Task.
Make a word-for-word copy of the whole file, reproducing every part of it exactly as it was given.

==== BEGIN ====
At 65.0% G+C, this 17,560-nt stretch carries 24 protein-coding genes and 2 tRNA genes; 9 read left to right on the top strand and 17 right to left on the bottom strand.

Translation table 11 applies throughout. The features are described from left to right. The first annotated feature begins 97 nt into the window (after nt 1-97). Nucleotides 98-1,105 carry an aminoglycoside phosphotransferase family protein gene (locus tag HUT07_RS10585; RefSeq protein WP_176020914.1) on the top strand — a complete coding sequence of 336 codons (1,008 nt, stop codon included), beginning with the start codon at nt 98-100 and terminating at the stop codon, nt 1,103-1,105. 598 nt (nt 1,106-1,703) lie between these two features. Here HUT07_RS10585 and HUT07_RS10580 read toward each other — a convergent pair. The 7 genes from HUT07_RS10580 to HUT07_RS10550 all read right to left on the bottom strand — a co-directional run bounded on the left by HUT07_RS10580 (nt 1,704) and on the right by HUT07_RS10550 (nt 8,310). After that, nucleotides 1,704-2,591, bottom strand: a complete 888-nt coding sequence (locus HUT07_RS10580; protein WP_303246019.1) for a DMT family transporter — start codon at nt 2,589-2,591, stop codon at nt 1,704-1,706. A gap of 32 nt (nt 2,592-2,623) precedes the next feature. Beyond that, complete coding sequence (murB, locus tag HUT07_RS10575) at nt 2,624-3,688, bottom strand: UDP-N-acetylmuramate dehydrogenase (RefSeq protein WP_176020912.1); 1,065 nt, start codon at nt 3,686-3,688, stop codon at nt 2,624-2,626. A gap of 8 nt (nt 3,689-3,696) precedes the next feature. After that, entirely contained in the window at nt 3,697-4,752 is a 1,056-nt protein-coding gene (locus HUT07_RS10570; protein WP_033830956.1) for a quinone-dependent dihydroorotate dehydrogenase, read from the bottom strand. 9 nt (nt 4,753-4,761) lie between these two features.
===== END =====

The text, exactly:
At 65.0% G+C, this 17,560-nt stretch carries 24 protein-coding genes and 2 tRNA genes; 9 read left to right on the top strand and 17 right to left on the bottom strand.

Translation table 11 applies throughout. The features are described from left to right. The first annotated feature begins 97 nt into the window (after nt 1-97). Nucleotides 98-1,105 carry an aminoglycoside phosphotransferase family protein gene (locus tag HUT07_RS10585; RefSeq protein WP_176020914.1) on the top strand — a complete coding sequence of 336 codons (1,008 nt, stop codon included), beginning with the start codon at nt 98-100 and terminating at the stop codon, nt 1,103-1,105. 598 nt (nt 1,106-1,703) lie between these two features. Here HUT07_RS10585 and HUT07_RS10580 read toward each other — a convergent pair. The 7 genes from HUT07_RS10580 to HUT07_RS10550 all read right to left on the bottom strand — a co-directional run bounded on the left by HUT07_RS10580 (nt 1,704) and on the right by HUT07_RS10550 (nt 8,310). After that, nucleotides 1,704-2,591, bottom strand: a complete 888-nt coding sequence (locus HUT07_RS10580; protein WP_303246019.1) for a DMT family transporter — start codon at nt 2,589-2,591, stop codon at nt 1,704-1,706. A gap of 32 nt (nt 2,592-2,623) precedes the next feature. Beyond that, complete coding sequence (murB, locus tag HUT07_RS10575) at nt 2,624-3,688, bottom strand: UDP-N-acetylmuramate dehydrogenase (RefSeq protein WP_176020912.1); 1,065 nt, start codon at nt 3,686-3,688, stop codon at nt 2,624-2,626. A gap of 8 nt (nt 3,689-3,696) precedes the next feature. After that, entirely contained in the window at nt 3,697-4,752 is a 1,056-nt protein-coding gene (locus HUT07_RS10570; protein WP_033830956.1) for a quinone-dependent dihydroorotate dehydrogenase, read from the bottom strand. 9 nt (nt 4,753-4,761) lie between these two features.